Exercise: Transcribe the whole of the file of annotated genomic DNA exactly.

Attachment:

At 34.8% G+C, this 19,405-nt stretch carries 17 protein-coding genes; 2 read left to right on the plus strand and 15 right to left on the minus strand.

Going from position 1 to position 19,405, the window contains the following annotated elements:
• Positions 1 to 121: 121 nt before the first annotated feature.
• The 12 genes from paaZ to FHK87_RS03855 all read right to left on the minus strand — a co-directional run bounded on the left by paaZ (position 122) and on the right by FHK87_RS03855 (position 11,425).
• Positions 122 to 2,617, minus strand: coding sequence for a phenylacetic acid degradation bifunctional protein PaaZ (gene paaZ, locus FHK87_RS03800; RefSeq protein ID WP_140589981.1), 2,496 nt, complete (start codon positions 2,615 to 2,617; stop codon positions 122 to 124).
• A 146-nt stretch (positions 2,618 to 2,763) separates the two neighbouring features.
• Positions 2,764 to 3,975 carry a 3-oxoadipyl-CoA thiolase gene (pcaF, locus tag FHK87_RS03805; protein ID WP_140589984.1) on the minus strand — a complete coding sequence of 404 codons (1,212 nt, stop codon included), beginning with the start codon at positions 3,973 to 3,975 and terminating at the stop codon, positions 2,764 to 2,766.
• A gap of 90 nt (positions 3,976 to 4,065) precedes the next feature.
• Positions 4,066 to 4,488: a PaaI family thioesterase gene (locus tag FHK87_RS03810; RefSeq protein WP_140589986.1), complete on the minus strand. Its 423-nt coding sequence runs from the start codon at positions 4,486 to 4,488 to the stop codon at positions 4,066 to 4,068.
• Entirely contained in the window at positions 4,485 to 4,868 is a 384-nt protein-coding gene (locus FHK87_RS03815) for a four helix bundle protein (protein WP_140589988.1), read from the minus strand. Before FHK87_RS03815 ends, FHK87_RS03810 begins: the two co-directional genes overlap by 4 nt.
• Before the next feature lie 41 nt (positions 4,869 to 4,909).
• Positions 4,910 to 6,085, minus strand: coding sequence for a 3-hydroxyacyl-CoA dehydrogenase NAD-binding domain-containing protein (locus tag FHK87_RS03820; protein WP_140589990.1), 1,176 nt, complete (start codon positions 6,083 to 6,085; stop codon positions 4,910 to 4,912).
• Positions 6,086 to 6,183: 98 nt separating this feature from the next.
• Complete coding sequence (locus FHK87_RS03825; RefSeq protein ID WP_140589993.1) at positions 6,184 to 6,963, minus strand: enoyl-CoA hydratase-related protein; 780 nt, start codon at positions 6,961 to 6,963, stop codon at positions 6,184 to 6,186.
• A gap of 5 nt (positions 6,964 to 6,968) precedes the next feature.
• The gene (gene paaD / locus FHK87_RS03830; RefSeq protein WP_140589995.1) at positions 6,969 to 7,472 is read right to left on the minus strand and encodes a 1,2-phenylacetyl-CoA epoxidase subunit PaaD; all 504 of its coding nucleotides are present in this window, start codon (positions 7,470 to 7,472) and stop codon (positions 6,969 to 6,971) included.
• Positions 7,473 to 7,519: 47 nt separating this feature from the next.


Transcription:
At 34.8% G+C, this 19,405-nt stretch carries 17 protein-coding genes; 2 read left to right on the plus strand and 15 right to left on the minus strand.

Going from position 1 to position 19,405, the window contains the following annotated elements:
• Positions 1 to 121: 121 nt before the first annotated feature.
• The 12 genes from paaZ to FHK87_RS03855 all read right to left on the minus strand — a co-directional run bounded on the left by paaZ (position 122) and on the right by FHK87_RS03855 (position 11,425).
• Positions 122 to 2,617, minus strand: coding sequence for a phenylacetic acid degradation bifunctional protein PaaZ (gene paaZ, locus FHK87_RS03800; RefSeq protein ID WP_140589981.1), 2,496 nt, complete (start codon positions 2,615 to 2,617; stop codon positions 122 to 124).
• A 146-nt stretch (positions 2,618 to 2,763) separates the two neighbouring features.
• Positions 2,764 to 3,975 carry a 3-oxoadipyl-CoA thiolase gene (pcaF, locus tag FHK87_RS03805; protein ID WP_140589984.1) on the minus strand — a complete coding sequence of 404 codons (1,212 nt, stop codon included), beginning with the start codon at positions 3,973 to 3,975 and terminating at the stop codon, positions 2,764 to 2,766.
• A gap of 90 nt (positions 3,976 to 4,065) precedes the next feature.
• Positions 4,066 to 4,488: a PaaI family thioesterase gene (locus tag FHK87_RS03810; RefSeq protein WP_140589986.1), complete on the minus strand. Its 423-nt coding sequence runs from the start codon at positions 4,486 to 4,488 to the stop codon at positions 4,066 to 4,068.
• Entirely contained in the window at positions 4,485 to 4,868 is a 384-nt protein-coding gene (locus FHK87_RS03815) for a four helix bundle protein (protein WP_140589988.1), read from the minus strand. Before FHK87_RS03815 ends, FHK87_RS03810 begins: the two co-directional genes overlap by 4 nt.
• Before the next feature lie 41 nt (positions 4,869 to 4,909).
• Positions 4,910 to 6,085, minus strand: coding sequence for a 3-hydroxyacyl-CoA dehydrogenase NAD-binding domain-containing protein (locus tag FHK87_RS03820; protein WP_140589990.1), 1,176 nt, complete (start codon positions 6,083 to 6,085; stop codon positions 4,910 to 4,912).
• Positions 6,086 to 6,183: 98 nt separating this feature from the next.
• Complete coding sequence (locus FHK87_RS03825; RefSeq protein ID WP_140589993.1) at positions 6,184 to 6,963, minus strand: enoyl-CoA hydratase-related protein; 780 nt, start codon at positions 6,961 to 6,963, stop codon at positions 6,184 to 6,186.
• A gap of 5 nt (positions 6,964 to 6,968) precedes the next feature.
• The gene (gene paaD / locus FHK87_RS03830; RefSeq protein WP_140589995.1) at positions 6,969 to 7,472 is read right to left on the minus strand and encodes a 1,2-phenylacetyl-CoA epoxidase subunit PaaD; all 504 of its coding nucleotides are present in this window, start codon (positions 7,470 to 7,472) and stop codon (positions 6,969 to 6,971) included.
• Positions 7,473 to 7,519: 47 nt separating this feature from the next.